Nothing beats a piece of good empirical sociology, as the data suck you in and tell their own compelling story. Writing well in this style is an art form, and few people manage to pull it off. In Parenting to a Degree, Laura Hamilton does so beautifully. Here, the focus is on undergraduates in the US and the forms of support that their parents offer them as they make their way through their degrees. The narrative is seamless, using the stories of the students’ lives to unpack the myriad ways in which social inequalities are produced, and reproduced, within higher education.
The opening is arresting and sets the style and tone for the rest of the book. We are invited to a student dormitory at “Midwest University” to join the ranks of freshers and their parents on “move-in day”. Some parents are busy managing every aspect of their child’s arrival; others are more perfunctory, leaving their children to sort themselves out and thereby help to foster that sense of independence associated with the transition to undergraduate life. Still others are absent altogether, because for their children independence has already begun. Hamilton is fascinated by these differences in parenting styles and what they tell us about the important role that family plays in college women’s success.
Yes, you read that right – this is a book about women, about daughters, and the support that they receive from their families. And it’s based on a very particular set of women at that. There are 41 of them in Hamilton’s study, all studying at Midwest, the top-ranking public university in its state. They come from across the class hierarchy and are studying a wide range of majors, and as the book unfolds, we see the different trajectories that they take through college. Although Hamilton undertook ethnography, as well as longitudinal interviews with students, the data discussed here is based primarily on interviews that she conducted with parents. Consequently, this book is a very timely addition to research on parenting, which too often stops at the college gates.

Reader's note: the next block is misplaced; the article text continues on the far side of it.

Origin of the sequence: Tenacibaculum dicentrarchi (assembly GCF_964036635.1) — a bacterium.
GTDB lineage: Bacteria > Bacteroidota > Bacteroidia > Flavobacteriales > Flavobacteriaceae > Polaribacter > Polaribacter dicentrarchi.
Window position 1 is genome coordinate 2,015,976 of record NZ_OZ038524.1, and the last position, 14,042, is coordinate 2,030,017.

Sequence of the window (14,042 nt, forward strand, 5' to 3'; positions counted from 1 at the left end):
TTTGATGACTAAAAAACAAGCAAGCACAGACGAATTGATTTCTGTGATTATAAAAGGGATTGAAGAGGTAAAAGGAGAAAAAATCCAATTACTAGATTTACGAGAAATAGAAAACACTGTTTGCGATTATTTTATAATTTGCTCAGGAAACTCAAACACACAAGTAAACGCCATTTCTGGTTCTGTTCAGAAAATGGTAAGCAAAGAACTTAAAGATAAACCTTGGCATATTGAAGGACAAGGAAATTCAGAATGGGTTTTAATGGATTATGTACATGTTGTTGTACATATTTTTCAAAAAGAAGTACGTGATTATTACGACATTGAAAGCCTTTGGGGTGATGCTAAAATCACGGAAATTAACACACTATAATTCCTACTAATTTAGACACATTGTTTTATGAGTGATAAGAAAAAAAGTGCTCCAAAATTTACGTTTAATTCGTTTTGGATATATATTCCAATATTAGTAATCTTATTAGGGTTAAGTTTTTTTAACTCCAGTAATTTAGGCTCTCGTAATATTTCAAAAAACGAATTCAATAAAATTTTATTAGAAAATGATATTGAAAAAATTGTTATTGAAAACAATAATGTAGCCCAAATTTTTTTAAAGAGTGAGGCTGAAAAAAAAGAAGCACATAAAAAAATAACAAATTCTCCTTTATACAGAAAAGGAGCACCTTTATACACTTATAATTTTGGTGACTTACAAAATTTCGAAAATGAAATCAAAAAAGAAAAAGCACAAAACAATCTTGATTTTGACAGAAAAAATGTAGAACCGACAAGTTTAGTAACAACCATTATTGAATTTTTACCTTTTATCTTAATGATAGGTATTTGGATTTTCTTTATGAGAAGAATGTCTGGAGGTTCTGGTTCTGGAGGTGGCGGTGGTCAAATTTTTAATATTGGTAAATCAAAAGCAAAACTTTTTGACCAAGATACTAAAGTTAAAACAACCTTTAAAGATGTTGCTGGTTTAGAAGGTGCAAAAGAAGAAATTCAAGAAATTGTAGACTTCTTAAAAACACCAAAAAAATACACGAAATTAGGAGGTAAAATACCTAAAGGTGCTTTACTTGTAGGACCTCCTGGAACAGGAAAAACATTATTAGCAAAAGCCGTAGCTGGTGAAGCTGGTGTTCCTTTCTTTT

At the heart of Parenting to a Degree is what Hamilton calls the “terrible paradox” of modern parenting. On the one hand, educational and professional success is predicated on parental support. It requires moderate to extensive financial, emotional and logistical support from families throughout higher education and on into the labour market. This can drain parents’ monetary resources and psychological reserves and increases dependence among young adults. On the other hand, it can also be a route to increased inequalities. Hamilton is exercised by if and how the expectation of building parental labour and money into a university degree, when not all parents are able to offer the same level of assistance, is implicated in the reproduction of class inequalities. As she so ably demonstrates, this is indeed the case.